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09.09.2016 - The procession...

...provides us with a picture of our own lives: The people of God in transit. What and Who is their destination? This persistent, age-old question is more pertinent than ever today.The 2018 Hanswijk ...

02.08.2016 - Procession 2018: Sunday the 06th of May 2018

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PRACTICAL INFO

Pictures of previous editions

History

Origins

In 1738, the Dalscholieren or Frères de l'Ordre, the monastic order that had assumed responsibility for the Hanswijk parish, celebrated the 450th anniversary of their presence in Mechelen. This coincided with the 750th anniversary of the cult of Mary in Hanswijk (988 – 1738). The  decision was made to mark this double anniversary in suitable fashion with the first Hanswijk jubilee celebrations.

The jubilee had a primarily religious significance, and the focus was therefore on the liturgical celebrations in the Church of Our Lady of Hanswijk.

Celebrations also took place outside the church, however, with the jubilee procession and the first Hanswijk cavalcade. A cavalcade or Ry-bende is a procession on horseback – a pageant of riders and splendid horse-drawn floats.

The civic authorities and all the people of Mechelen joined in these celebrations, as was evident in the decoration of the streets and the inclusion of the Mechelen Ommegang in the festive programme. The jubilee celebrations were such a success that it was decided to repeat them every 25 years.

The ancient Mechelen "Ommegang" ("walk around")

The term "ommegang" was used to refer to the procession that took place every year around the city walls with the relics of St Rumbold. The first such event took place in 1302, following a vow made by the people of Mechelen "when hostile armies threatened the city", i.e. Mechelen was beseiged by Duke John II of Brabant. This procession, known as the "Peisprocessie" (peace procession), has been organised by the city on the Wednesday after Easter every year since.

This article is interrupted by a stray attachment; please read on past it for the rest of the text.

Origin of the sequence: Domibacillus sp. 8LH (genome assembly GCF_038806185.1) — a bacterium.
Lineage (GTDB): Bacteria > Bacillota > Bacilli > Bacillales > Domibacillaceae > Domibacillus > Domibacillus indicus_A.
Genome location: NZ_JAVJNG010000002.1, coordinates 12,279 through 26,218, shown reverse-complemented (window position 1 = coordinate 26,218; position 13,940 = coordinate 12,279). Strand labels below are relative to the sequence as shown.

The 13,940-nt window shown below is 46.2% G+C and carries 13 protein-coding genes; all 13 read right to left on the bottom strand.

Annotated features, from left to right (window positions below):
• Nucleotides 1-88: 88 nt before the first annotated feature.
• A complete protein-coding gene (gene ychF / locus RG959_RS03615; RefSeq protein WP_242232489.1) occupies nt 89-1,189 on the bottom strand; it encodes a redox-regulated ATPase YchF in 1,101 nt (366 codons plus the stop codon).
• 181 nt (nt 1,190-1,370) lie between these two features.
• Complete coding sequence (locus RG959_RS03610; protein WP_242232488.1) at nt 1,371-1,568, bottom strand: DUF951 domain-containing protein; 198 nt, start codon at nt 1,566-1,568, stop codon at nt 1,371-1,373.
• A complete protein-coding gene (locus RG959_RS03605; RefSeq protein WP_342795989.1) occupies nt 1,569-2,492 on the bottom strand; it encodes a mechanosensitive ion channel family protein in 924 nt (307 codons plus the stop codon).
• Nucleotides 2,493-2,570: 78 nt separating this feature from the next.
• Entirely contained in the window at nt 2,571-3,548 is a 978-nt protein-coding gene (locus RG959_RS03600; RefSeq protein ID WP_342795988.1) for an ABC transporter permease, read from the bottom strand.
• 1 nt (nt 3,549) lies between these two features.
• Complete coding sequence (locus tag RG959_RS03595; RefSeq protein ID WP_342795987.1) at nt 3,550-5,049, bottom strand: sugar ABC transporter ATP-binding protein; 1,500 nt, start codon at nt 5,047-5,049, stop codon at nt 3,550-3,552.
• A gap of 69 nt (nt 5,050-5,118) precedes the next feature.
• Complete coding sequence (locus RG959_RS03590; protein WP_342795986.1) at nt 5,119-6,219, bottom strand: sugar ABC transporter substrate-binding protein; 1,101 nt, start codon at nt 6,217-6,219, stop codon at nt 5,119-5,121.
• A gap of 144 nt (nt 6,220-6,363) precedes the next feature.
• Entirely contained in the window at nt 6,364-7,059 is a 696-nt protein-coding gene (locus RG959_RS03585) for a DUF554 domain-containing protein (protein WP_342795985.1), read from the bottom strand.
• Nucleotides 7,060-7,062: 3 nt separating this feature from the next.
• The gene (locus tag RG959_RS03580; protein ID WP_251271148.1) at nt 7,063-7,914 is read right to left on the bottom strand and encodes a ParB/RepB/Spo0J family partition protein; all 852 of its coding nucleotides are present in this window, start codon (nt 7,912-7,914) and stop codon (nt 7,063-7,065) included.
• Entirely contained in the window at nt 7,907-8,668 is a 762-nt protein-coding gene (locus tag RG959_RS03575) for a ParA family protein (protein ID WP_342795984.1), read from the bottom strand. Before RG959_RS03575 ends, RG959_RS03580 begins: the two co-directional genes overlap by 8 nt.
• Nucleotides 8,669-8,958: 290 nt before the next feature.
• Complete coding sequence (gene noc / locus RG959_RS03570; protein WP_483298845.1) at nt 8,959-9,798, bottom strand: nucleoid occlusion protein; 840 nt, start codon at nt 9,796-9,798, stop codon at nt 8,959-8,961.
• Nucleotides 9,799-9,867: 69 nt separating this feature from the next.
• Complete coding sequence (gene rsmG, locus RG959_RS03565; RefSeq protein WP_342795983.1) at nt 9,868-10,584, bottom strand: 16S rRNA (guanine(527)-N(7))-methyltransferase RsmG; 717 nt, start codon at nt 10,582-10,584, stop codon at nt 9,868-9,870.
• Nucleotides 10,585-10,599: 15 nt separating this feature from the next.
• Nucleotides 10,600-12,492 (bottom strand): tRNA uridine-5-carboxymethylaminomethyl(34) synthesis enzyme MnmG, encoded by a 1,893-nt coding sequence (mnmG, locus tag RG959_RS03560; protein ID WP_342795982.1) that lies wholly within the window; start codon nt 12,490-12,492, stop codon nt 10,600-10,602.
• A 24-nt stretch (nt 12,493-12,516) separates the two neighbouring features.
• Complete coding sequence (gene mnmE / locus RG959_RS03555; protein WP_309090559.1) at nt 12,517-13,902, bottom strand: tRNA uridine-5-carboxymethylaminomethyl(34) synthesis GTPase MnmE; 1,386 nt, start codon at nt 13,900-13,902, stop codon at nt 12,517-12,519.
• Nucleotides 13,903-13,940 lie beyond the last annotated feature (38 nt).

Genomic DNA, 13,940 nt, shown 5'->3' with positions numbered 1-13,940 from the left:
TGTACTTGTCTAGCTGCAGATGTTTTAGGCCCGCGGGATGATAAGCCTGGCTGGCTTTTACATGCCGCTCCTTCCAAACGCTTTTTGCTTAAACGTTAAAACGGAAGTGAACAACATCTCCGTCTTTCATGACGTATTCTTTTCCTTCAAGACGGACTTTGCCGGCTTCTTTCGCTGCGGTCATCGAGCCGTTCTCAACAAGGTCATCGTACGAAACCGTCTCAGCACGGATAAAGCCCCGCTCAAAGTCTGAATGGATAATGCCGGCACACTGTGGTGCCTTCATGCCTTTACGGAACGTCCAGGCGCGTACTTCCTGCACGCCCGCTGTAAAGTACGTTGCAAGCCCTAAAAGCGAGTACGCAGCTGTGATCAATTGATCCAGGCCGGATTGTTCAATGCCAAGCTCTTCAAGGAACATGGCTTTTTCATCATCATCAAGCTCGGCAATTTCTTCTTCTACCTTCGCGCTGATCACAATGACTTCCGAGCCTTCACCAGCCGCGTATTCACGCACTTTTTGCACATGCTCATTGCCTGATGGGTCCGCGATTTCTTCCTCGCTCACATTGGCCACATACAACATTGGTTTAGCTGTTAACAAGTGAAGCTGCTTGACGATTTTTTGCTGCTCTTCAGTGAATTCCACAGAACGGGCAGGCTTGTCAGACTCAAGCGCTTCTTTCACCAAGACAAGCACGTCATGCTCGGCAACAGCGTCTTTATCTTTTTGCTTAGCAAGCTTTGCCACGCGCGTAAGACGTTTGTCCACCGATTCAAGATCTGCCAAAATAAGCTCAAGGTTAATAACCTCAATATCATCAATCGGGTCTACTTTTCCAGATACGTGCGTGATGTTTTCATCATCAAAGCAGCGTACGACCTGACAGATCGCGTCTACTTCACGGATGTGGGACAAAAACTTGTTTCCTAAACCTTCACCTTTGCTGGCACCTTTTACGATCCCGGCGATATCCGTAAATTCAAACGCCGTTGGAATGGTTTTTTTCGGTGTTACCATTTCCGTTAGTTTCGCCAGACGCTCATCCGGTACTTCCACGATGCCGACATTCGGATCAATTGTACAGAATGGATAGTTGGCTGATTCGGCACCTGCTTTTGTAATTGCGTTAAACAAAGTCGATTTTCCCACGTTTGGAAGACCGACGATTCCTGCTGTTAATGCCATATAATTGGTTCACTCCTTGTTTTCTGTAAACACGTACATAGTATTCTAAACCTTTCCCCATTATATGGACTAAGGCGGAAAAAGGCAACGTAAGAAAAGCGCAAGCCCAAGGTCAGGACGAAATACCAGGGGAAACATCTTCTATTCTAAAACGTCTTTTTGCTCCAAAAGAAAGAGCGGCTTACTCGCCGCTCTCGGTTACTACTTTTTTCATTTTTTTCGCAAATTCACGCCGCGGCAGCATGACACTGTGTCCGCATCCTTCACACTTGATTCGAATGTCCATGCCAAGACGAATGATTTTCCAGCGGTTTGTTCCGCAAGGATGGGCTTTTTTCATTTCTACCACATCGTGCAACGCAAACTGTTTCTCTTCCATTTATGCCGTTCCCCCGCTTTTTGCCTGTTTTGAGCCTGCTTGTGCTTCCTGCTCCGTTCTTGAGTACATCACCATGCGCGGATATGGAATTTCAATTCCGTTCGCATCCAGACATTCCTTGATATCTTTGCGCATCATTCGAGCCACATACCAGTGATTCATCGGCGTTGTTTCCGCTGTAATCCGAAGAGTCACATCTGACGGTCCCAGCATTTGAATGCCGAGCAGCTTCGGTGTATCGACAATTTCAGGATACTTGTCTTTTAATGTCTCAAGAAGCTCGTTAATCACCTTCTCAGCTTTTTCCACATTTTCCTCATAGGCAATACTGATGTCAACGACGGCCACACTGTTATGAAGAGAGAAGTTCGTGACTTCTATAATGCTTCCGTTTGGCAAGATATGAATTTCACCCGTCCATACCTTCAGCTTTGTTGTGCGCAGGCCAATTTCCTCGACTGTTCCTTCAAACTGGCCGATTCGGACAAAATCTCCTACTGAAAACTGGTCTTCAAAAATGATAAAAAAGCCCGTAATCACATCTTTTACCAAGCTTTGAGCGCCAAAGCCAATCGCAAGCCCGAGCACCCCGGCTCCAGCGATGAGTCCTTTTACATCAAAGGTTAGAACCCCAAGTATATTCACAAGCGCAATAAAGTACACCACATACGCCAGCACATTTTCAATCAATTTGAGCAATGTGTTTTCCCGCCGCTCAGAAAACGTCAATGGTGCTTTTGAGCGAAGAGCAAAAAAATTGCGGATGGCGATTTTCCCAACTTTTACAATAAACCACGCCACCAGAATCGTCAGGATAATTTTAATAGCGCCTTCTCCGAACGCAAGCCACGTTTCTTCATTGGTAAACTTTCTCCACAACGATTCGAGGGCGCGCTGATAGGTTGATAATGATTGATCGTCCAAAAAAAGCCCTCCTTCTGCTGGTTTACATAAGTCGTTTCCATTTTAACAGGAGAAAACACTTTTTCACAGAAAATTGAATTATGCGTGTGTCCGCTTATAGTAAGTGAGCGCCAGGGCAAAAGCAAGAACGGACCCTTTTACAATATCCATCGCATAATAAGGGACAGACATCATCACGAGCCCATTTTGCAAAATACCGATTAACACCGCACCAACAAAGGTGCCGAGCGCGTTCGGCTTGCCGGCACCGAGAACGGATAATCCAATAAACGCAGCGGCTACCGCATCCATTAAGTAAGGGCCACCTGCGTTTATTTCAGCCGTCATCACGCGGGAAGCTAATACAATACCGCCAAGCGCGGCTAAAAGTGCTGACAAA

Originally, the Peisprocessie was a procession of penance and prayer, but over the years Biblical figures began to appear in it and later on characters from profane history and mythological personages. The clergy of Mechelen therefore decided to separate the religious procession and the profane ommegang from each other, so that from the early 18th century onwards the ommegang only took place on special occasions such as cavalcades, royal visitations and certain ceremonies.

Thus the term "ommegang" now refers to the "giants' train", with associated figures from folklore. The various components of the ommegang are the work of Mechelen sculptors and gradually made their appearance during the 15th, 16th and first half of the 17th century: the giants, Ros Beiaard (a giant horse ridden by four brothers), the Kemeltjes (camels), the Ship of War, the Wheel of Fortune and Opsignoorke (an ancient doll who is tossed in the air and caught again). A number of floats from 19th century cavalcades - the Lischbloem, the Peoene, the Slede van de Peoene and the Prediking van Rumoldus te Mechelen (the preaching of Rumbold in Mechelen) – precede the actual ommegang and thus form a transition between the religious and historical cavalcade and the folkloric ommegang.

Religious character

History teaches us that the jubilee celebrations differ substantially on each occasion and that the cavalcade is never just a copy of the previous one. At the same time, it is clear that the celebrations have retained their predominantly religious character over the centuries and that both the Jubilee procession and the Hanswijk cavalcade are key elements in these festivities.

The Jubilee procession has however more the character of a prayerful procession in which both the statue of Our Lady of Hanswijk and the Blessed Sacrament are carried through the town. In the Hanswijk cavalcade, historical elements also feature in addition to the religious elements.

Later developments

Over the years, the fringe festivities have grown in size, and the duration of the jubilee celebrations has also increased. The first such festivities were spread over a fortnight, but this period gradually lengthened. In 1988 – the millennial anniversary of the cult of Mary in Hanswijk – the jubilee concept was expanded to become a jubilee year for the first time (6/10/1987 – 8/09/1988). The same was true of the twelfth Hanswijk jubilee celebrations in 2013!

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